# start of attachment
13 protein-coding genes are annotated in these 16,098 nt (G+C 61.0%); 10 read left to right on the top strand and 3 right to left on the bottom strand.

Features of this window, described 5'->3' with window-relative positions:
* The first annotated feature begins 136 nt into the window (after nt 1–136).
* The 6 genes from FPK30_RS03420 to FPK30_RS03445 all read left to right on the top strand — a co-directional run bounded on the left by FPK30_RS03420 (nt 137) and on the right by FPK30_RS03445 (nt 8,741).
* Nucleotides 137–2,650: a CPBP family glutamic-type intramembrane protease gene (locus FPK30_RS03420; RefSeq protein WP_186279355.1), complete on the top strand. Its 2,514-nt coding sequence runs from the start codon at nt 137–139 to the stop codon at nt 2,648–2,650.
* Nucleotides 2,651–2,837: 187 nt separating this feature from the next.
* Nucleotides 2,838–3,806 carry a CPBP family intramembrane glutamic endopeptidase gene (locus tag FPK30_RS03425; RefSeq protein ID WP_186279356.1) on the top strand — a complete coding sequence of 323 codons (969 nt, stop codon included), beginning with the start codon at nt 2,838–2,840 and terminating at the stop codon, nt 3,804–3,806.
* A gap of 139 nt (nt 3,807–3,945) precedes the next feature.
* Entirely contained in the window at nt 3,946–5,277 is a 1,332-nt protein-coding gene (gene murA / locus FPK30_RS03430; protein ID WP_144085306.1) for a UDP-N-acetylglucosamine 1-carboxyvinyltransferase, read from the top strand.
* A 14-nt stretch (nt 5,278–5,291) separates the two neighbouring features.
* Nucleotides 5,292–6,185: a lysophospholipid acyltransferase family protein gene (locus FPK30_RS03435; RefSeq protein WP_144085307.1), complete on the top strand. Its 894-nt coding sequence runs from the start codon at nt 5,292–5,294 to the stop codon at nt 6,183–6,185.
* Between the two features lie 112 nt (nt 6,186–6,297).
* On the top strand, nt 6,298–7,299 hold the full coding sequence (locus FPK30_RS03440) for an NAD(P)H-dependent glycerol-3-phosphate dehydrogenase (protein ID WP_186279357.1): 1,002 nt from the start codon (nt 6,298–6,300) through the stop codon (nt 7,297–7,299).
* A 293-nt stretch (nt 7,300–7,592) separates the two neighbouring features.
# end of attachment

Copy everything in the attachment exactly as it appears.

13 protein-coding genes are annotated in these 16,098 nt (G+C 61.0%); 10 read left to right on the top strand and 3 right to left on the bottom strand.

Features of this window, described 5'->3' with window-relative positions:
* The first annotated feature begins 136 nt into the window (after nt 1–136).
* The 6 genes from FPK30_RS03420 to FPK30_RS03445 all read left to right on the top strand — a co-directional run bounded on the left by FPK30_RS03420 (nt 137) and on the right by FPK30_RS03445 (nt 8,741).
* Nucleotides 137–2,650: a CPBP family glutamic-type intramembrane protease gene (locus FPK30_RS03420; RefSeq protein WP_186279355.1), complete on the top strand. Its 2,514-nt coding sequence runs from the start codon at nt 137–139 to the stop codon at nt 2,648–2,650.
* Nucleotides 2,651–2,837: 187 nt separating this feature from the next.
* Nucleotides 2,838–3,806 carry a CPBP family intramembrane glutamic endopeptidase gene (locus tag FPK30_RS03425; RefSeq protein ID WP_186279356.1) on the top strand — a complete coding sequence of 323 codons (969 nt, stop codon included), beginning with the start codon at nt 2,838–2,840 and terminating at the stop codon, nt 3,804–3,806.
* A gap of 139 nt (nt 3,807–3,945) precedes the next feature.
* Entirely contained in the window at nt 3,946–5,277 is a 1,332-nt protein-coding gene (gene murA / locus FPK30_RS03430; protein ID WP_144085306.1) for a UDP-N-acetylglucosamine 1-carboxyvinyltransferase, read from the top strand.
* A 14-nt stretch (nt 5,278–5,291) separates the two neighbouring features.
* Nucleotides 5,292–6,185: a lysophospholipid acyltransferase family protein gene (locus FPK30_RS03435; RefSeq protein WP_144085307.1), complete on the top strand. Its 894-nt coding sequence runs from the start codon at nt 5,292–5,294 to the stop codon at nt 6,183–6,185.
* Between the two features lie 112 nt (nt 6,186–6,297).
* On the top strand, nt 6,298–7,299 hold the full coding sequence (locus FPK30_RS03440) for an NAD(P)H-dependent glycerol-3-phosphate dehydrogenase (protein ID WP_186279357.1): 1,002 nt from the start codon (nt 6,298–6,300) through the stop codon (nt 7,297–7,299).
* A 293-nt stretch (nt 7,300–7,592) separates the two neighbouring features.